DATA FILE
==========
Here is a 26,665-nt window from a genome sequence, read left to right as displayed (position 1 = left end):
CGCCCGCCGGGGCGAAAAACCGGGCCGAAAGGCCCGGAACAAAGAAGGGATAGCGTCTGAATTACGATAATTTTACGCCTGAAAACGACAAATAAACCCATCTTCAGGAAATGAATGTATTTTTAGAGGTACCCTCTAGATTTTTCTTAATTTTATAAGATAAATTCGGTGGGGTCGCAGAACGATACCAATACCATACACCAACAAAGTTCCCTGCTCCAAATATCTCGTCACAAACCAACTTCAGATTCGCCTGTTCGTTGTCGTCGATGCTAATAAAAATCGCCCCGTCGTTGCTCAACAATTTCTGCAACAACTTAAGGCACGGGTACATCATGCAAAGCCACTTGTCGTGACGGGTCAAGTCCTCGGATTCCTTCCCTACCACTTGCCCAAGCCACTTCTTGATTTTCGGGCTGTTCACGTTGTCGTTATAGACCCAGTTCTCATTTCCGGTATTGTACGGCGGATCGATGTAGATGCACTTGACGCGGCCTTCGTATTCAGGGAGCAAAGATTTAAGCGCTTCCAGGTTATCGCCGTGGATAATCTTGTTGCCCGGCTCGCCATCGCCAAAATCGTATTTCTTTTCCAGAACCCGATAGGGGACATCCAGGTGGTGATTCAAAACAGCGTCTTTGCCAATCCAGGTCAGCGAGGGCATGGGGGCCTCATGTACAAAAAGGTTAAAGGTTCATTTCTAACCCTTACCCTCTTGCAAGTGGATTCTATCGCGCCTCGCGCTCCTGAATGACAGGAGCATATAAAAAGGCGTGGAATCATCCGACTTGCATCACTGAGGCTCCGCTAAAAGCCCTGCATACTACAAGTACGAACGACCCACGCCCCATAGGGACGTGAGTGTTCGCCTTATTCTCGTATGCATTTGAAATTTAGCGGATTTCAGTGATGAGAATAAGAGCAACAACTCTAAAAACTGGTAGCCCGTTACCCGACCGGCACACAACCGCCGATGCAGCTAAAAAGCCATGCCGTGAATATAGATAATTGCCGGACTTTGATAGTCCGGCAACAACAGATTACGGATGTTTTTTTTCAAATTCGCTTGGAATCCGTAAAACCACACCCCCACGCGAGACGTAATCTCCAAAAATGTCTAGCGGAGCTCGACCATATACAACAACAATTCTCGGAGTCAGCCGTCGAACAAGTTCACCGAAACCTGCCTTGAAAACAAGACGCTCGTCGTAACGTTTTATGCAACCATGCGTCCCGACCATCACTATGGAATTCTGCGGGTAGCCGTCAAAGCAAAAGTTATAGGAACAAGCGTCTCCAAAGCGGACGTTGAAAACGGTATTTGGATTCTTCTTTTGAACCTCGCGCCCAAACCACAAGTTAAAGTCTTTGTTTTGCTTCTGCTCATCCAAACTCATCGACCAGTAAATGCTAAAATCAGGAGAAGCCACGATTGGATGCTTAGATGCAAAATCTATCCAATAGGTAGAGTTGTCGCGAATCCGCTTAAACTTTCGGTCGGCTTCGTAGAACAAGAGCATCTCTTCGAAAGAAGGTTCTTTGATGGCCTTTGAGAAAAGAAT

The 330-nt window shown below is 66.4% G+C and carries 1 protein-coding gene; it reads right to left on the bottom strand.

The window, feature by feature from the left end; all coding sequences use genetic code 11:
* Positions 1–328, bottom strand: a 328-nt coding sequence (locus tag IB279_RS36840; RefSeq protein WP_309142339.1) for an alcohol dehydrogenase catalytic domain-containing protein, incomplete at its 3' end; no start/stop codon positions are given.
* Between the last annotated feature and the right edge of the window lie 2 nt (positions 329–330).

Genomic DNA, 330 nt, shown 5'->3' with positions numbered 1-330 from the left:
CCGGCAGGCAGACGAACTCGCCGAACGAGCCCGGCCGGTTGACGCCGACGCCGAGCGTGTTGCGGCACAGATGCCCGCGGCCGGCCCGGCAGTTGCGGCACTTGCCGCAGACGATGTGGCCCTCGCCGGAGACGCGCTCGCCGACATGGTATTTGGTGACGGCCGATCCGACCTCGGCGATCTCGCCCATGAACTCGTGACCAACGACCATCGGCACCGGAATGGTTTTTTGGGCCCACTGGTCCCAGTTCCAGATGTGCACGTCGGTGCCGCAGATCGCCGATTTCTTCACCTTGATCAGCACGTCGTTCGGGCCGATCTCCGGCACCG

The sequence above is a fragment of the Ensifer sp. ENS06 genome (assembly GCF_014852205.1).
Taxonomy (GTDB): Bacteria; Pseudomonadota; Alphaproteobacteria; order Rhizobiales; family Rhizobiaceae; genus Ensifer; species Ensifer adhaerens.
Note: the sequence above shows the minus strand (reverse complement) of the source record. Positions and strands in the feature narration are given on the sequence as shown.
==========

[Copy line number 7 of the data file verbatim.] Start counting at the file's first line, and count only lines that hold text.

Genomic DNA, 330 nt, shown 5'->3' with positions numbered 1-330 from the left: